Ingesting Your First CSV Into Azure Data Explorer

We've been using the Kusto query language internally for quite a while and over that time, and while I'm not a member of the Data Explorer team, I've helped a number of people get started with the language. Now that Azure Data Explorer is public, there are a lot of resources to get you off the ground.

Your first stop should be the main Data Explorer documentation. They have some quick starts to help you get started with creating a cluster, ingesting data, and doing basic queries. Next on our imaginary syllabus is a 4 hour class available from Pluralsight. If you're serious about learning this language as quickly as possible, that's a great use of your time.

In this blog post, I'll walk through a quick scenario of ingesting data with C#. These steps assume that you have already created a cluster and a database.

  1. In the portal, go to the query editor for your database and execute: .create table ingestionTest(a:int, b:int, c:int)
  2. Create a new Console app and reference the Microsoft.Azure.Kusto.Ingest NuGet package. See the docs for more help with the package.
  3. Go to the C# API samples and copy the code from Ingest From Local File(s) using KustoDirectIngestClient into your new console project.
  4. Go the the Overview blade for your cluster on the portal and copy the URI value. Pass that value into the KustoConnectionStringBuilder constructor.  (Note, normally you would not use direct ingestion. It can be hard on your cluster and requires you to manage a lot of retry logic, etc on your own. Queued ingestion is preferred. In those cases, your connection string would be the "Data Ingestion URI" value.)
  5. Update the Initial Catalog to the name of your database and also set that as the value for the kustoDatabase variable lower in the code.
  6. The code sample is configured to use an AAD app to authenticate, but for this example, let's just keep it simple and run with your own AAD account. To do this, simply remove the ApplicationKey and ApplicationClientId fields from the initialize block. All you need to set are the FederatedSecurity and InitialCatalog fields.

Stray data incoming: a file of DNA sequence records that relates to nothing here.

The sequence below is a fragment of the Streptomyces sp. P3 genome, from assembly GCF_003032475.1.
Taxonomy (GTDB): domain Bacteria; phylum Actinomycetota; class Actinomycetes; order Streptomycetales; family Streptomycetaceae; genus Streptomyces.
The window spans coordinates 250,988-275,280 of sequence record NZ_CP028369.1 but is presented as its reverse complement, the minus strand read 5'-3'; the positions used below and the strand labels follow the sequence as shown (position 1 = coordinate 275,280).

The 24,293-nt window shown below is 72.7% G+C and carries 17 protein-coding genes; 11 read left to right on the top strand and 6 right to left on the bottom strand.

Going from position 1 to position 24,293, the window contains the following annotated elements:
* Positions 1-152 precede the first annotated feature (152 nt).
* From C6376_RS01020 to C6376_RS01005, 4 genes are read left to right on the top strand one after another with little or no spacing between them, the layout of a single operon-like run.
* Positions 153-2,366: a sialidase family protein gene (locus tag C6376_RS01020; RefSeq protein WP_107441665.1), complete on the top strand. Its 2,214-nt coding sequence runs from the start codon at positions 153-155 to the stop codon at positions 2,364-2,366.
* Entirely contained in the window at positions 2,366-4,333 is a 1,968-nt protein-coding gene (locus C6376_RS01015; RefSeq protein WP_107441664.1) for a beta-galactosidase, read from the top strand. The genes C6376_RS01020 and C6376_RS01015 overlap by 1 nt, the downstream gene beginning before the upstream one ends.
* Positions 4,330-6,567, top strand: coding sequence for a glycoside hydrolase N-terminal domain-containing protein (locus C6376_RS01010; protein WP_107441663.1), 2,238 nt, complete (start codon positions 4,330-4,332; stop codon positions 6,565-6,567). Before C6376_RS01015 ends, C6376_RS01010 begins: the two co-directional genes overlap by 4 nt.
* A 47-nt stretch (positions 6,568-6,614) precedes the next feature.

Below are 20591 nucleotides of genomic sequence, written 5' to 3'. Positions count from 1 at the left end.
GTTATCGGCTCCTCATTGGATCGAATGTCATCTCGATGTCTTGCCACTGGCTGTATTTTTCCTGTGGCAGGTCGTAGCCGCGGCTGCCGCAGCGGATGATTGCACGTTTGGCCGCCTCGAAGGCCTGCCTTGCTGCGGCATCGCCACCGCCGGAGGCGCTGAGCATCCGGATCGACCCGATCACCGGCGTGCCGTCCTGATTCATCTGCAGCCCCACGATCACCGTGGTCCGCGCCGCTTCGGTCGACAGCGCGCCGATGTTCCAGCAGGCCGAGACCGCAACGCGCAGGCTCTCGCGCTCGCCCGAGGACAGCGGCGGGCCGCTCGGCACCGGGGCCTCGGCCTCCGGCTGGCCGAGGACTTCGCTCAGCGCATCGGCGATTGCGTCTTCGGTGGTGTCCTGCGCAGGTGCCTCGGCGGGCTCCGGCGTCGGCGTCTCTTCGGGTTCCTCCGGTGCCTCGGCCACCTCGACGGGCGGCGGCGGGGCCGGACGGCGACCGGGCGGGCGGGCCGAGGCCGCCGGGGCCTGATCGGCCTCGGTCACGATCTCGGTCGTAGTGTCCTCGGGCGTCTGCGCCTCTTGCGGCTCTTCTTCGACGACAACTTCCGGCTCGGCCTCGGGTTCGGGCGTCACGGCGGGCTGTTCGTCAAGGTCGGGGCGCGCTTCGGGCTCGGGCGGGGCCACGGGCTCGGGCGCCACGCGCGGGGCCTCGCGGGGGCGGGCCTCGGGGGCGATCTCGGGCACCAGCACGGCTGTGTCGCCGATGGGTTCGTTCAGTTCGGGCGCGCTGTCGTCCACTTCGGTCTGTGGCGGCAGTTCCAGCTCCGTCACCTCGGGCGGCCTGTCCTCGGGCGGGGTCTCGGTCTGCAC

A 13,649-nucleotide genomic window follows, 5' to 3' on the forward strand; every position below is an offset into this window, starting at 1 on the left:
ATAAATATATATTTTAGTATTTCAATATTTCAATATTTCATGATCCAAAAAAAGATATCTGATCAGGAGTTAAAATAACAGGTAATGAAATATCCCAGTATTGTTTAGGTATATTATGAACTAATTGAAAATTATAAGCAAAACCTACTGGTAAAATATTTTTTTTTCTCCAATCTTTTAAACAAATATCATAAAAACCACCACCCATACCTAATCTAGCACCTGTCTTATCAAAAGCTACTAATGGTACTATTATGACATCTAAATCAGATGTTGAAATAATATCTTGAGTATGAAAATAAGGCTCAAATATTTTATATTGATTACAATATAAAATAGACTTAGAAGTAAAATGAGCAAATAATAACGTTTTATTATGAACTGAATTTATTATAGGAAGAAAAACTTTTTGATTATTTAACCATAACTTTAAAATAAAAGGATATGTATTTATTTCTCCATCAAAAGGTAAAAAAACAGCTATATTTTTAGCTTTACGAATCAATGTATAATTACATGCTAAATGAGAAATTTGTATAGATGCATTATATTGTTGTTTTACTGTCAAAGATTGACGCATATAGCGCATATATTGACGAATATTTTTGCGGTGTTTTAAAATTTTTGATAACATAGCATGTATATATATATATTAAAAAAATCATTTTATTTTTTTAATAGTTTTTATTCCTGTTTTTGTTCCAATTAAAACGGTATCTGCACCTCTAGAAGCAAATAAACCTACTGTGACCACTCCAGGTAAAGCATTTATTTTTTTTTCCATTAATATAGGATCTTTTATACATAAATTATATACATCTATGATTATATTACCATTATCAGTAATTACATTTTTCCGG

7. Update the kustoTable variable to be the name of the table that you created in step 1.
  8. Create a sample CSV file that has three integers on each row. Put that file name into the "files" list in the code.
  9. Run!

Because this is using direct ingestion, you should immediately be able to go the Query blade in the portal and query your table. So if you called your table "ingestionTest", execute a query that is just "ingestionTest". You should see the contents of your data there.

In a real production scenario, you would be using queued ingestion and you'd probably want to ingest from a blob or a stream. For further reading, checkout a bigger walkthrough of a scenario like I described above and also best practices for ingestion.

Congrats! You have now ingested some data into Azure Data Explorer. Expand that out to a couple million rows and witness the power of the Kusto query language!

P.S. There are a bunch of old posts on this blog tagged "Data Explorer". Many year ago, I worked on a completely different product called Data Explorer. That has now grown up and is part of the data tab in Excel and part of Power BI. Those posts are unrelated to the recently announced "Azure Data Explorer." Although, in a fun twist of fate, it is technically possible to use the previous Data Explorer technology via Excel and Power BI to query data in the new Azure Data Explorer.